himself not firmly in either the national religious camp or the
Likud´s populist base, he has no electoral base of his own outside
of the relatively small, right-leaning Anglo-Israeli population that
still regards him as the nation´s most admirable public figure.
Along with the global success of The Case For Democracy, this makes
him something like a neoconservative version of Abba Eban, far more
admired abroad (where his cabinet resignation made headlines) than
at home (Yediot gave the story less prominence than the firing of
Israel Broadcasting Authority head Yosef Barel).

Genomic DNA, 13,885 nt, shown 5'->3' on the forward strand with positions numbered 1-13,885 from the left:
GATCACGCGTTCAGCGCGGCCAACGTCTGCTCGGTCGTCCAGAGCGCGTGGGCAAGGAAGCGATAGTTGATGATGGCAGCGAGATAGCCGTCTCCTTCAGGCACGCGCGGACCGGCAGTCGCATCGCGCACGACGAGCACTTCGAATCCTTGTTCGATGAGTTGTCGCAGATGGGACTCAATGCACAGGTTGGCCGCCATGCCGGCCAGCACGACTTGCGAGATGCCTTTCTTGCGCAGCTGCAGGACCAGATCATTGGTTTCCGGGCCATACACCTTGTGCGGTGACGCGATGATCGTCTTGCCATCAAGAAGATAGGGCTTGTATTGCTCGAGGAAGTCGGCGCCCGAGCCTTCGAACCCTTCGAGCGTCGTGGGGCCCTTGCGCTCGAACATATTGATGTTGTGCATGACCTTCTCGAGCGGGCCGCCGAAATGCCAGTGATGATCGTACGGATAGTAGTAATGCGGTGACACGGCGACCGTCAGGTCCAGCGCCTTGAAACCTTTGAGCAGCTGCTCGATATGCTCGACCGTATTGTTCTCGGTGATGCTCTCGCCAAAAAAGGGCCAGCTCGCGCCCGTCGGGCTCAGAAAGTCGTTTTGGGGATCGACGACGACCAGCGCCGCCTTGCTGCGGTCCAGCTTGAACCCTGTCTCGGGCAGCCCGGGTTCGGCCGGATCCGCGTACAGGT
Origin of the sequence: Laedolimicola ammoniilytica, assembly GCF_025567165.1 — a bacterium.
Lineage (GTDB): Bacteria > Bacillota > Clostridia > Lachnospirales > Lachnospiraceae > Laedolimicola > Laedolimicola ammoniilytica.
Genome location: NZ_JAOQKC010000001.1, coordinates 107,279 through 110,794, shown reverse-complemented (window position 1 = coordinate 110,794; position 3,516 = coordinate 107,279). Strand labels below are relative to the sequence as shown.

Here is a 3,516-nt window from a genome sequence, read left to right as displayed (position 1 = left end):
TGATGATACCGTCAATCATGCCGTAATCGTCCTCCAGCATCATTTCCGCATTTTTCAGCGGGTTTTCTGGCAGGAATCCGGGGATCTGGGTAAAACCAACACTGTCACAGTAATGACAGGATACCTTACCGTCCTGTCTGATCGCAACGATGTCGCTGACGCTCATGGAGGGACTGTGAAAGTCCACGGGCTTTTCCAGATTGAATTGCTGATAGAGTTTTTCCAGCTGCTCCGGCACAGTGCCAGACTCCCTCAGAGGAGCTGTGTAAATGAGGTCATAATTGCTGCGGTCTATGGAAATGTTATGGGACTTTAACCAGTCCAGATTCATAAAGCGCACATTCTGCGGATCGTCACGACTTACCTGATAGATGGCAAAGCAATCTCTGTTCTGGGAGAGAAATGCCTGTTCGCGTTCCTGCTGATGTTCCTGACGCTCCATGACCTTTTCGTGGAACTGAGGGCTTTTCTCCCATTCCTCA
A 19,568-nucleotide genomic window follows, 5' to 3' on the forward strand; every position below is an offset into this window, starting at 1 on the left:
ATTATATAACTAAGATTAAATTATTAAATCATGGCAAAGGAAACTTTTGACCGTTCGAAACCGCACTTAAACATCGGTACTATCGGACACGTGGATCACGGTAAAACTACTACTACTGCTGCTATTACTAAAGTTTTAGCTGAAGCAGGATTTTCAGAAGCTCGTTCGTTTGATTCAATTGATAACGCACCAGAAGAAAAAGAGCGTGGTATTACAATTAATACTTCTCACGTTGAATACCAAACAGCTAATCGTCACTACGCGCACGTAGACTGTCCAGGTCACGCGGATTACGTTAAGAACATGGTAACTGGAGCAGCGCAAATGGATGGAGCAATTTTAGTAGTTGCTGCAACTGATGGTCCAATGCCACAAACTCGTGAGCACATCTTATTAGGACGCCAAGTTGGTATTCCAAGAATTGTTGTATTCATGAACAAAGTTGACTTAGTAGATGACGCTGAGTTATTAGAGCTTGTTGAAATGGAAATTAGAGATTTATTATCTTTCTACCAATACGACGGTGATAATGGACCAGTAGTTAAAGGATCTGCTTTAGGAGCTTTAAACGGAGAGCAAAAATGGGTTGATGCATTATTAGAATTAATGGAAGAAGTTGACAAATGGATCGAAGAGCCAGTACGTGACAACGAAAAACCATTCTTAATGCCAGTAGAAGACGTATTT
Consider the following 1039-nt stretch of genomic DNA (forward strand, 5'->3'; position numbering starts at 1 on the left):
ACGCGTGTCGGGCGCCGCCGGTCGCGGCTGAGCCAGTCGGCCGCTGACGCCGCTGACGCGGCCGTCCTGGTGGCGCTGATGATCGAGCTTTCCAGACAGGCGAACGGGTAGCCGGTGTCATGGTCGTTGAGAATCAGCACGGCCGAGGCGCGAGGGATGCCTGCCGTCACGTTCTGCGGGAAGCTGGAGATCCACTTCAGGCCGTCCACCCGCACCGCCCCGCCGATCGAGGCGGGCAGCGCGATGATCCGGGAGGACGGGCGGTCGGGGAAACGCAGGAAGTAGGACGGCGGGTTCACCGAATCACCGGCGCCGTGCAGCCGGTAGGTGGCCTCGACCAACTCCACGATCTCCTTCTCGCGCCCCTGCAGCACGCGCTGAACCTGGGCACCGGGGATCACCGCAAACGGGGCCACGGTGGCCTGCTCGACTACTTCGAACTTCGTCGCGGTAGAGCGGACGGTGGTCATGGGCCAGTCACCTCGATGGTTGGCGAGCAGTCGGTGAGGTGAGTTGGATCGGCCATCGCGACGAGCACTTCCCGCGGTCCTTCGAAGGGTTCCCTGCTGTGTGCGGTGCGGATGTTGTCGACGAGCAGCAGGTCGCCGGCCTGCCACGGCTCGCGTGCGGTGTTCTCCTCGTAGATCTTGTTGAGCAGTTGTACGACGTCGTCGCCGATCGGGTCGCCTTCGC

There is now again talk of Sharansky seeking (or being sought) as
head of the Jewish Agency. This would be another career misstep for
Natan; he´s certainly too partisan a figure now for such a position,
and at any rate it would distance him from the broader geopolitical
concerns that seem to truly interest him. A more appropriate job
would be Israeli ambassador to the UN, an idea also floated from
time to time, and perhaps one that could become a reality if his
ideological fellow traveler, Binyamin Netanyahu, ever regains the
Far better yet, Natan should exploit the success of The Case For
Democracy to build a platform for himself and his views outside an
Israeli political arena in which he never seemed truly comfortable.
Or, as he himself put it in that column back in 1992: "From this
day, the challenge is to build a new power, outside the Knesset, but
strong enough to penetrate and permeate its halls."